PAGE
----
At the Texas border, the U.S. border guards made us take everything we had out of my VW van, and take everything out of all suitcases, backpacks, etc. We suspected that they were certain these two bearded young men must have been carrying some contraband. They looked disappointed as we took our time re-packing all our clothes, ten-dollar guitar, books, and assorted trinkets into the van. It was a degrading experience, but it was also the nineteen sixties.

Now retired, this Mad Jubilado and his esposa have begun to enjoy spending at least part of the winter in a small fishing village on the west coast of Mexico, where the daytime temperature hovers around 80 degrees F, and the water at the beach is comfortably cool. We take our dog in the cab and too much stuff in the bed of my ever-reliable Tundra.

After three winters in La Peñita, getting there was less than half the fun. It’s a long drive, but we have found some nice reasonable hotels with gracious staff who accept our dog. Las carreteras cuotas are as good as New Mexican highways, with frequent clean rest stops. The peso had taken a dive, with among other factors the U.S. presidential election of 2016 – “I will build a great wall…” So, we are able to live on about the same money as if we’d stayed home.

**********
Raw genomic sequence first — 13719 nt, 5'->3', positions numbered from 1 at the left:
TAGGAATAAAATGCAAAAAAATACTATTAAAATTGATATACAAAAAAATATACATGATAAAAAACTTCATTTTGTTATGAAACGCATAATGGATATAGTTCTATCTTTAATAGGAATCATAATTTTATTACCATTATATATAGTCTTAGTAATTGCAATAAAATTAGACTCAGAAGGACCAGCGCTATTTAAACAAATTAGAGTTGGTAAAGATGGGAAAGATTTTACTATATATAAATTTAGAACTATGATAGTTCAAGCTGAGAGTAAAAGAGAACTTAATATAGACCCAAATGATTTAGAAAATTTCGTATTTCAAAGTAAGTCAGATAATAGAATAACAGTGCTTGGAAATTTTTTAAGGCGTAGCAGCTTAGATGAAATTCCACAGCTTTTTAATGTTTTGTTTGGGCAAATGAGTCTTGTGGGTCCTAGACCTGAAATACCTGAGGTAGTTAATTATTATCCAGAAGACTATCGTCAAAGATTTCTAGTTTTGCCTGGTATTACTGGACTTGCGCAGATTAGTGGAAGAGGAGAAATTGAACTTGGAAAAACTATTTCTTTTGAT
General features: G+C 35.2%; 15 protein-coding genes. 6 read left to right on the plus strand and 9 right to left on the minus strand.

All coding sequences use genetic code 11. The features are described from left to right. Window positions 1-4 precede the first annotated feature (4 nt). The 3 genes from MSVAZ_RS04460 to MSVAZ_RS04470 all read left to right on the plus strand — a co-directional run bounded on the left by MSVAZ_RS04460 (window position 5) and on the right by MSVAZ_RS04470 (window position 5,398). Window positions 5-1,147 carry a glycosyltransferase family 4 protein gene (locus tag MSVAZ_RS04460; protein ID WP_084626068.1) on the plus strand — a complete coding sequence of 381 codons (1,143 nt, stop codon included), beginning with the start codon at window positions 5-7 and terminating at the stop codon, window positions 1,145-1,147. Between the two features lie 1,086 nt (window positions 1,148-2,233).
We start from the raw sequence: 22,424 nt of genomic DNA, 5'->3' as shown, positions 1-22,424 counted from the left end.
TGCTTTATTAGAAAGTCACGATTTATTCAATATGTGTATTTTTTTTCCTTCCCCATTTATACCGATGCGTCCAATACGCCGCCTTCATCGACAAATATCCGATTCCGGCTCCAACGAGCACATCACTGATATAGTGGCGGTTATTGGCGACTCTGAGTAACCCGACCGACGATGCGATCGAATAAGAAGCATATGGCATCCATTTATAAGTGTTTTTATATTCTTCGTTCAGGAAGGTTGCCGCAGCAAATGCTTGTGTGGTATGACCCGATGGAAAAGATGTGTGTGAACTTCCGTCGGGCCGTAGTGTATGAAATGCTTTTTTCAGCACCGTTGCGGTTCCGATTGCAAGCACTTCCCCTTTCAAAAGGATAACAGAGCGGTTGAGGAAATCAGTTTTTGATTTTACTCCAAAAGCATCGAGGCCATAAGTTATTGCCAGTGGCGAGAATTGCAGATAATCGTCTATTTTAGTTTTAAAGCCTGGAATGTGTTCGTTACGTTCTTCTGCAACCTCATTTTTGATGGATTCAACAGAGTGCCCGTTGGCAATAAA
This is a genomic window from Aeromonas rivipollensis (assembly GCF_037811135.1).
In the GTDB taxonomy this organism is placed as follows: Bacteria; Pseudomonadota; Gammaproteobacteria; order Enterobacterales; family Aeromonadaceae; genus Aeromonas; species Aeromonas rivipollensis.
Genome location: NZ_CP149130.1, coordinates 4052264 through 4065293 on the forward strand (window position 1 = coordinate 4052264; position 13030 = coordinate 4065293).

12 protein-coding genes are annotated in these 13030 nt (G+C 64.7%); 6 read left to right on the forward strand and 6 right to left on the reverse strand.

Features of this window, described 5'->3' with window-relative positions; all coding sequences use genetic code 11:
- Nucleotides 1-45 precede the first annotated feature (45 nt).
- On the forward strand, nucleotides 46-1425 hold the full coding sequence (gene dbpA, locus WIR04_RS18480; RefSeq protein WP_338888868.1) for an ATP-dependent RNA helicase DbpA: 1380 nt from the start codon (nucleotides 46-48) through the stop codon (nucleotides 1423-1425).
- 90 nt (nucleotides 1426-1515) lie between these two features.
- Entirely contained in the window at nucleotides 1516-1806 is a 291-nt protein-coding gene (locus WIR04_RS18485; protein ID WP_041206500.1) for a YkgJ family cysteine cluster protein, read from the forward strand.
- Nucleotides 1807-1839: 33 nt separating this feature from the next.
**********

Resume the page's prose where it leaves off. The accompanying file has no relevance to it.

However, the transition to a warm pleasant winter is all about the border crossing. Once we had gotten our new tourist cards and temporary vehicle import permit at the aduana (customs) checkpoint on the highway south of Juaréz, we felt as if someone had lifted a great burden from our backs. We were ‘good to go’ in Mexico.